Worshipping the God of love

February 10th, 2016

This Sunday is Valentine's Day, a holiday that, oddly enough, for all its secular and consumer foci, has its roots in the church. We won’t get too far into the history of Valentine’s Day (for that, see this entertaining and informative video at the History Channel website). For our purposes now, we will use Valentine’s Day simply as a jumping-off point, a reminder that we worship a God of love. Romantic relationships, familial relationships and even true friendships are stronger when they are based on the reciprocal nature of God’s love for humanity as a whole — and each of us individually.

Most of us have known the heartache of an unrequited love — a love that is one-sided. We have had crushes or long-term deep emotions that never lived up to the relationship we dreamed of and imagined. In some ways, that is like God’s love for humanity throughout time. (It’s a bit superficial to compare God’s ability to love with our limited notion of romantic love, but stay with me.) God offered us Eden; we sinned. God offered us salvation from slavery; we built the golden calf. God secured the nation of Israel; we became arrogant and proud. God ached for humanity to return the love and devotion God showered on us; but when we weren’t getting the message, God became human by sending the Word to earth in flesh and bone to show us not just how to love but how to be love.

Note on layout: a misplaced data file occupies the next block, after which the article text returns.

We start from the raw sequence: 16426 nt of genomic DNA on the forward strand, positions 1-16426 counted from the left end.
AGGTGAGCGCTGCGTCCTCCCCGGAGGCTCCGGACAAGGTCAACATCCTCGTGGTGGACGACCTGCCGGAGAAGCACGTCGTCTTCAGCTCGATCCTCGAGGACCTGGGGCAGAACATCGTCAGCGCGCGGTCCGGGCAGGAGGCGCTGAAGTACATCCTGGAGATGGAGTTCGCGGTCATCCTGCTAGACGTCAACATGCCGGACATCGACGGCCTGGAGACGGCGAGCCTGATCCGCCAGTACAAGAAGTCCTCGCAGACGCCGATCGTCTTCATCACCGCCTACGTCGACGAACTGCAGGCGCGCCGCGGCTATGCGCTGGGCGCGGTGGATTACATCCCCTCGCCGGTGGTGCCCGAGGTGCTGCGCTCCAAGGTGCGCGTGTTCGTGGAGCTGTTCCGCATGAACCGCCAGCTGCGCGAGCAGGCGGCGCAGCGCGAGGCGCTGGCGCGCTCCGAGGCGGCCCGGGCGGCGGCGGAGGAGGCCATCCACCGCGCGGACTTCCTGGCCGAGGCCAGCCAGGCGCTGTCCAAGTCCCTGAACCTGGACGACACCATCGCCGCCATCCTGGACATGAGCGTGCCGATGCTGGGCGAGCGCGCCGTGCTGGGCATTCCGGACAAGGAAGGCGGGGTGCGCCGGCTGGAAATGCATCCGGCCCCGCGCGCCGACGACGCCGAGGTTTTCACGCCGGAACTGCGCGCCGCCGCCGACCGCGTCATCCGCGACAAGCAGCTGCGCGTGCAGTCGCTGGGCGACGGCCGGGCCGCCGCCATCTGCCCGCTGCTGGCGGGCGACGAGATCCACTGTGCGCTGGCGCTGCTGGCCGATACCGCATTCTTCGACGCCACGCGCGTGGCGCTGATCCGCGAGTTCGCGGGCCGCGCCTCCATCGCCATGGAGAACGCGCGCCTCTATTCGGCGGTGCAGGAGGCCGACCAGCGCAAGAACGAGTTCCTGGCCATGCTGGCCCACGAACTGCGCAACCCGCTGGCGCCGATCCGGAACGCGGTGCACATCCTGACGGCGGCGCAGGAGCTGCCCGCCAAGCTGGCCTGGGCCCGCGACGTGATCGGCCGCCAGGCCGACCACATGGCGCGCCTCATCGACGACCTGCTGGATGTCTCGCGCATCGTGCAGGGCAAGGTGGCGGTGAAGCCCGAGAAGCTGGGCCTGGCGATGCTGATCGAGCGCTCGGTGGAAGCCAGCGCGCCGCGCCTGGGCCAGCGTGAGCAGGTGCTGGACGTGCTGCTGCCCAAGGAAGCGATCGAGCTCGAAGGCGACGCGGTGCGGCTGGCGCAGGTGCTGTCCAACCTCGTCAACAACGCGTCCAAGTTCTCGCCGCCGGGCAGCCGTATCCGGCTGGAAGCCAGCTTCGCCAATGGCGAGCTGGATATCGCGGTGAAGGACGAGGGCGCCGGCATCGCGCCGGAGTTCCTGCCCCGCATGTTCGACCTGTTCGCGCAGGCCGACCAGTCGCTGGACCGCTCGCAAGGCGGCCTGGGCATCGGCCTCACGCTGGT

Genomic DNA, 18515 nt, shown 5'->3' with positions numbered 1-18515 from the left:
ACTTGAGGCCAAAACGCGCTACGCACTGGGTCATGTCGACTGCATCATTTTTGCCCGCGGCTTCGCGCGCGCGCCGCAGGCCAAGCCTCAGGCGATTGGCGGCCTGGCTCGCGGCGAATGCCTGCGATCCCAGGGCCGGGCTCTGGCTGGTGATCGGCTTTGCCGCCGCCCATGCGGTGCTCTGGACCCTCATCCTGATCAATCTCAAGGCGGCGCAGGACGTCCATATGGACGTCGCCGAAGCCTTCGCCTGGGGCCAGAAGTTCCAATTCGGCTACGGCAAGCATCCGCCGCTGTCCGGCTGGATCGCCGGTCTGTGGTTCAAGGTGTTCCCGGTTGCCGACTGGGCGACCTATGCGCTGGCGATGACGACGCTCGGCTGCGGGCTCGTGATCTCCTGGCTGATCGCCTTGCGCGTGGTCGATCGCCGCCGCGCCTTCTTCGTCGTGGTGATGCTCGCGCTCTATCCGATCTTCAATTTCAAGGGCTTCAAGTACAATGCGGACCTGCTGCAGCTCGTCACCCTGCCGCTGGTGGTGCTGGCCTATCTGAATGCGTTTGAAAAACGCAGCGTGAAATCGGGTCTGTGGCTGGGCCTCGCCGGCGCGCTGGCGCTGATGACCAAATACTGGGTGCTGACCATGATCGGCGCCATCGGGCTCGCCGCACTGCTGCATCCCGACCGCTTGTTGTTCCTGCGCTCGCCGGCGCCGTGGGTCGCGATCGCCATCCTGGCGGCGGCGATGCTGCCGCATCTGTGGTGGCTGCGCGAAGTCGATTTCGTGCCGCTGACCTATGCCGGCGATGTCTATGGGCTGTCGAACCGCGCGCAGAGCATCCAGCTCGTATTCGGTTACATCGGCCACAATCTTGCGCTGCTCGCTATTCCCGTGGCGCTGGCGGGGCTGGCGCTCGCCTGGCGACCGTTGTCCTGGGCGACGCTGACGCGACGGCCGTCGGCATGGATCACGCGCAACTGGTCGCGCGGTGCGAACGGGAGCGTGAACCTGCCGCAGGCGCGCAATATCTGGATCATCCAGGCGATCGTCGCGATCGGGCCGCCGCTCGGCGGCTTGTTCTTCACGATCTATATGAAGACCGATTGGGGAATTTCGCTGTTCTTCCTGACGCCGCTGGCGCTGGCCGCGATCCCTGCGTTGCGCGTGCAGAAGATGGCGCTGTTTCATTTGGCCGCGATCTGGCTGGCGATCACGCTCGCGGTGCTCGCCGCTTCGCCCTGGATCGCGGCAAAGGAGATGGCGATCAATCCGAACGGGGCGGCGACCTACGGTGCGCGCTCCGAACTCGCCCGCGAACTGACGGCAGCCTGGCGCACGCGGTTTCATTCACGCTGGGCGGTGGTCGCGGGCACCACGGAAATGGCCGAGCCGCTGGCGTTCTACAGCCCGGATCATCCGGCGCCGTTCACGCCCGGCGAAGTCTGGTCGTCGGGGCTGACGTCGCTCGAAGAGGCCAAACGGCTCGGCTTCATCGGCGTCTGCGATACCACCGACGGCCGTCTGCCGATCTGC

When we say God is love, it’s an abstract concept. It is hard for our human minds to put that image before those of Father, Creator or Judge. But, consider how difficult it would be to worship a God who is all of those things without first being love itself. Jesus showed us how to be love as much as our human limitations will allow. 

Question of the day: How do you define love?
Focal Scriptures: Deuteronomy 6:4-5; John 11:35; Psalm 100; 1 Corinthians 13

For a complete lesson on this topic visit LinC.

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